By Rejoice Ngwenya| In any functional constitutional democracy that exalts noble principles of free market economy, there should be salient camaraderie of central government and private sector.
This is not about master-servant relationships but sustainable collaboration grounded on mutual respect and acknowledgement of each other’s strengths, weaknesses and competencies. Put in more appropriate liberal terms – the government concentrates on policy formulation, guidance and enforcement while private sector focuses on wealth creation.
In as much as we talk about separation of powers in constitutionalism and national governance, we should in fact talk about a similar relation between the State and Wealth Creators – separation of responsibilities. In other words, both parties exercise some sort of check and balances to ensure each fulfill their pre-defined roles.
This is the very reason why I am disappointed with the attitude of Zimbabwe Business towards what one can euphemistically refer to as the ‘crises of national governance in Zimbabwe’.There are eight key institutions that drive ‘business mentality and related predisposition’ in Zimbabwe.
Ordinarily, these are the institutions that should influence, moderate and impact national government behaviour at both the economic and political fronts. Any sign of weakness on their part, they give central government an advantageous head start in taking the country in the wrong direction. In other words, their weakness exposes them to bullying where central government always haves its way.
Here I am talking the Zimbabwe National Chamber of Commerce *(ZNCC)*; the Confederation of Zimbabwe Industry *(CZI)*; the Bankers Association of Zimbabwe *(BAZ)*; the Retailers Association of Zimbabwe *(RAZ)*; the Institute of Chartered Accountants Zimbabwe (ICAZ); Commercial Farmers Union *(CFU)*; Hotel and Restaurant Association of Zimbabwe *(HARAZ)* and the Chamber of Mines.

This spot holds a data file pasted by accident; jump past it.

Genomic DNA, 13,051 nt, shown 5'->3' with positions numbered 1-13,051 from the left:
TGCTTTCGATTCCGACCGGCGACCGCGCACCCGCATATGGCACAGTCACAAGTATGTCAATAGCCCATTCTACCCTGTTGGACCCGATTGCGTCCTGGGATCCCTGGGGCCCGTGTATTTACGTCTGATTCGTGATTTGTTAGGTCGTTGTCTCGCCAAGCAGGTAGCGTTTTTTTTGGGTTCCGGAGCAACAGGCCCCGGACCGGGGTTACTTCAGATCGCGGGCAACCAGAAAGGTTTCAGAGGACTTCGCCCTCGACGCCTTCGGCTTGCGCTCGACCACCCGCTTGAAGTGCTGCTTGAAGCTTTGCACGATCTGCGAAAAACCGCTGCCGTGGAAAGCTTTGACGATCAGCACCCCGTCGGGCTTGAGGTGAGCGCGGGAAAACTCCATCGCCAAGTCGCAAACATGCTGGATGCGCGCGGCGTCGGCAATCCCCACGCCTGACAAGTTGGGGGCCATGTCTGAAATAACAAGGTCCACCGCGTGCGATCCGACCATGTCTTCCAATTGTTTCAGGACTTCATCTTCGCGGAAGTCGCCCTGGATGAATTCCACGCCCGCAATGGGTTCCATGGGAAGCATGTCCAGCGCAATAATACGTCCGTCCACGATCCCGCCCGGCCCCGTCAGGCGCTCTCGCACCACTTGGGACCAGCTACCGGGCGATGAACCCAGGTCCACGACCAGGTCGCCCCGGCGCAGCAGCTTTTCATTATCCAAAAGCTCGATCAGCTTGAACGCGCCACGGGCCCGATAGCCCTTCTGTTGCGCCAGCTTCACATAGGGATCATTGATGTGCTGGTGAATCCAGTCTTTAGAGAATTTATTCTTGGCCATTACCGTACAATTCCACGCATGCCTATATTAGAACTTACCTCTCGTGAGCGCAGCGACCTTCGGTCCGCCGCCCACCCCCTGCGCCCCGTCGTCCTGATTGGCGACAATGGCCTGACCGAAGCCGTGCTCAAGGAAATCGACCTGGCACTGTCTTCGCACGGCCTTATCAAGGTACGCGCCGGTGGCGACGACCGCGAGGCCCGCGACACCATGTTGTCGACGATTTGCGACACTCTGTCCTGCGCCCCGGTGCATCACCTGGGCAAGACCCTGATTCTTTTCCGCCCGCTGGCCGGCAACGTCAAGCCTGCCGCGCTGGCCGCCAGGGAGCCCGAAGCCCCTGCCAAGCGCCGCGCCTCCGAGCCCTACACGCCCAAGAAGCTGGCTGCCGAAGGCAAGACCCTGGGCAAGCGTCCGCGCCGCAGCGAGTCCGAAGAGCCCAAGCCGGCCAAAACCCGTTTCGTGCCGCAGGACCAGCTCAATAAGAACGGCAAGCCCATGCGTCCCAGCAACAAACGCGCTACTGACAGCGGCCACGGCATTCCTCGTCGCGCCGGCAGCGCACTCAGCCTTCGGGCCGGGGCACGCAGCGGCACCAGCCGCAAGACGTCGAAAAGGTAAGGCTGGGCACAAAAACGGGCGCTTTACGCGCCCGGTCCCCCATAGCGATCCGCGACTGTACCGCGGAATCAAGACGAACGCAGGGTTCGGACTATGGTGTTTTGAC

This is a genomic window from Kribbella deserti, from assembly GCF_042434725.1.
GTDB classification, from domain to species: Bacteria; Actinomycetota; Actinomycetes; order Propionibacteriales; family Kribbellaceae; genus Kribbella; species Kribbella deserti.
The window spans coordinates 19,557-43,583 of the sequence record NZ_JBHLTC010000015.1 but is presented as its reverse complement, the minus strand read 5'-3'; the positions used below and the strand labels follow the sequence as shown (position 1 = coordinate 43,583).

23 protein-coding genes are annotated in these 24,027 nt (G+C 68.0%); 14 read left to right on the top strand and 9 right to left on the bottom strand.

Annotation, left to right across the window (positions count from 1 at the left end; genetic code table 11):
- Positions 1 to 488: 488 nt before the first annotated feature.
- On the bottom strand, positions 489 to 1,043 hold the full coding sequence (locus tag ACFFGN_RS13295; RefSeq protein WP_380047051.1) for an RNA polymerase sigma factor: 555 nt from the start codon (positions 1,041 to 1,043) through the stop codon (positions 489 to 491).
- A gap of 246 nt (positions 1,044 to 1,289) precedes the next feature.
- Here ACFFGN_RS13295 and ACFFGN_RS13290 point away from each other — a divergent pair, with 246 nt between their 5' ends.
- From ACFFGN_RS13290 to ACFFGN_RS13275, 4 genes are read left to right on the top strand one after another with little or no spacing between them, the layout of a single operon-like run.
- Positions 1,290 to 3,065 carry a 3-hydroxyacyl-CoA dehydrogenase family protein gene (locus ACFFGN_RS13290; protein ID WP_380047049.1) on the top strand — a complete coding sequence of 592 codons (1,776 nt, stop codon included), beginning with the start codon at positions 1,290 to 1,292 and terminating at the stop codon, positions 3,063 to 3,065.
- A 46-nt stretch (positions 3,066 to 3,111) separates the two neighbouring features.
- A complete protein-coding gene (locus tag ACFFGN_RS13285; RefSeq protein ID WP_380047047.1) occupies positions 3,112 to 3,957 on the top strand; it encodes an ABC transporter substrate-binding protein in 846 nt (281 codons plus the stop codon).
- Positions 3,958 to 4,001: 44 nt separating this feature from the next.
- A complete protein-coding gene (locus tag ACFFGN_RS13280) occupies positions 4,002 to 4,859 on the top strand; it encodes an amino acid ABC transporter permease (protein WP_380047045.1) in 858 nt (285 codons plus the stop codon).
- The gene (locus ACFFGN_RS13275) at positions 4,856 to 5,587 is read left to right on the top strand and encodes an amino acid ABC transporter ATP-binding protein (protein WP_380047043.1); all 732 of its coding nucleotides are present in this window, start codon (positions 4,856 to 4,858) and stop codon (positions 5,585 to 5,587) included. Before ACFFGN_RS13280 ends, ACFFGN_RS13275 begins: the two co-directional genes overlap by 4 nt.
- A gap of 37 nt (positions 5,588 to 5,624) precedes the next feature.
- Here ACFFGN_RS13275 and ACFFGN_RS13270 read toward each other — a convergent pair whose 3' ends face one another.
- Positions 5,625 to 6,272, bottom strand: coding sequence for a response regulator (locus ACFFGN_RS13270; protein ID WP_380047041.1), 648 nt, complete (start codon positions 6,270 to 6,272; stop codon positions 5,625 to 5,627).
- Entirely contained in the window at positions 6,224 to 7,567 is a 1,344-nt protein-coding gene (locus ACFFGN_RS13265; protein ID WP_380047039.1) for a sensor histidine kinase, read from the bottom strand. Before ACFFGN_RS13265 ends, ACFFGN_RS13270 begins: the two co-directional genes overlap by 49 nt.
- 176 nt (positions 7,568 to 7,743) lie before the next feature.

In reality, these eight institutions – and the consumer – are the determinants of market behaviour. When they are strong, they compel government to make them port of first call in any processes that define the country’s economic, political and social policy trajectory.
Governments do not consult weak institutions. If they do, they ignore their inputs, contemptuously. This is why it is important that when such institutions are given an opportunity to proffer advice, they must not exhibit any signs of holding back or appeasement.
In the past two or so years, President Emerson Mnangagwa has watched in awe as our country’s ‘indices of good living’ stampede in negative directions. Never mind the bravado in his politburo, State media and several public fora, everyone knows, feels and sees that quality of life of the average Zimbabwean has deteriorated exponentially.
Despite a bevy of high profile ‘presidential advisors’ and a repertoire of policy instruments, nothing seems to be changing or the better. There is no amount ‘growth rate’, ‘infrastructure development’ and ‘open business’ that makes sense when Zimbabweans remain in a state of abject poverty. So, then what are the eight key institutions mentioned above telling President Mnangagwa?